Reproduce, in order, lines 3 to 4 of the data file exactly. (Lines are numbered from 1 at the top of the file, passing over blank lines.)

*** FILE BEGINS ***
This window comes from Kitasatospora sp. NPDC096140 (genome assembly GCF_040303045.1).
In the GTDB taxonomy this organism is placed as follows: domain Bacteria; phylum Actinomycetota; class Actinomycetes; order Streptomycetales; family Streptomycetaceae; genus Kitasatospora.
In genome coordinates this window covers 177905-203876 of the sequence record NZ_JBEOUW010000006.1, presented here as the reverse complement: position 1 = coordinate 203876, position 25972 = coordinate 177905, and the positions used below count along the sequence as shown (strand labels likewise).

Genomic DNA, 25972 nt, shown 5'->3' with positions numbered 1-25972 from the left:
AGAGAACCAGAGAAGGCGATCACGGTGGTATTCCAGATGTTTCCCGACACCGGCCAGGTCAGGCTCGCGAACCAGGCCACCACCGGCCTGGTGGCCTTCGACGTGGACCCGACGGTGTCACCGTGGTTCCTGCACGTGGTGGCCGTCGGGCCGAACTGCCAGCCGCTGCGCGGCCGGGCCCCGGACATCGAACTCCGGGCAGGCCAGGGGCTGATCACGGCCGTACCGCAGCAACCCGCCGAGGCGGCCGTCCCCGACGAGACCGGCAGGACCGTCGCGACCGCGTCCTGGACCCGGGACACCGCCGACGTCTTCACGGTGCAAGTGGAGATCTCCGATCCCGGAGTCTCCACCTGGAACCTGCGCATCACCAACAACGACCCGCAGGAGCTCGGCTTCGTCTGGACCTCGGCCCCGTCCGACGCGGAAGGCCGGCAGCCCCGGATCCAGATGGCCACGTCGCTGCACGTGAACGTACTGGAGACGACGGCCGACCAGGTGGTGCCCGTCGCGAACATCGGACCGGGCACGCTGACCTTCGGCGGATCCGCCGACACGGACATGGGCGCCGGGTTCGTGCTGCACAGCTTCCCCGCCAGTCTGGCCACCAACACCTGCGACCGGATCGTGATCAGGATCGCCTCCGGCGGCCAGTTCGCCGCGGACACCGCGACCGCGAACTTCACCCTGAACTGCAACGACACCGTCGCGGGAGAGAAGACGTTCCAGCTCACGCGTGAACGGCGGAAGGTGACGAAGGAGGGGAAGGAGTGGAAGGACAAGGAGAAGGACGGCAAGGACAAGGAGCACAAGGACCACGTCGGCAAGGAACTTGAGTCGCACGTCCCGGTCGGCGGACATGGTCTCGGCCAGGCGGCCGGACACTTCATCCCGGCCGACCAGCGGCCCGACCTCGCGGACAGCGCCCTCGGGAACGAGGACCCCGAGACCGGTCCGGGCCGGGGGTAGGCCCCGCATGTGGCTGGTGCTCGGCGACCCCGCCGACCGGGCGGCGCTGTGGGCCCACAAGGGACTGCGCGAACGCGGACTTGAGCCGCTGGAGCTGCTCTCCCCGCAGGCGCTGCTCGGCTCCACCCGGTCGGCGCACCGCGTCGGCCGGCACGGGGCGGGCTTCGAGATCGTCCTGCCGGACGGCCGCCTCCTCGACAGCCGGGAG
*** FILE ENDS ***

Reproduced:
In genome coordinates this window covers 177905-203876 of the sequence record NZ_JBEOUW010000006.1, presented here as the reverse complement: position 1 = coordinate 203876, position 25972 = coordinate 177905, and the positions used below count along the sequence as shown (strand labels likewise).

Genomic DNA, 25972 nt, shown 5'->3' with positions numbered 1-25972 from the left: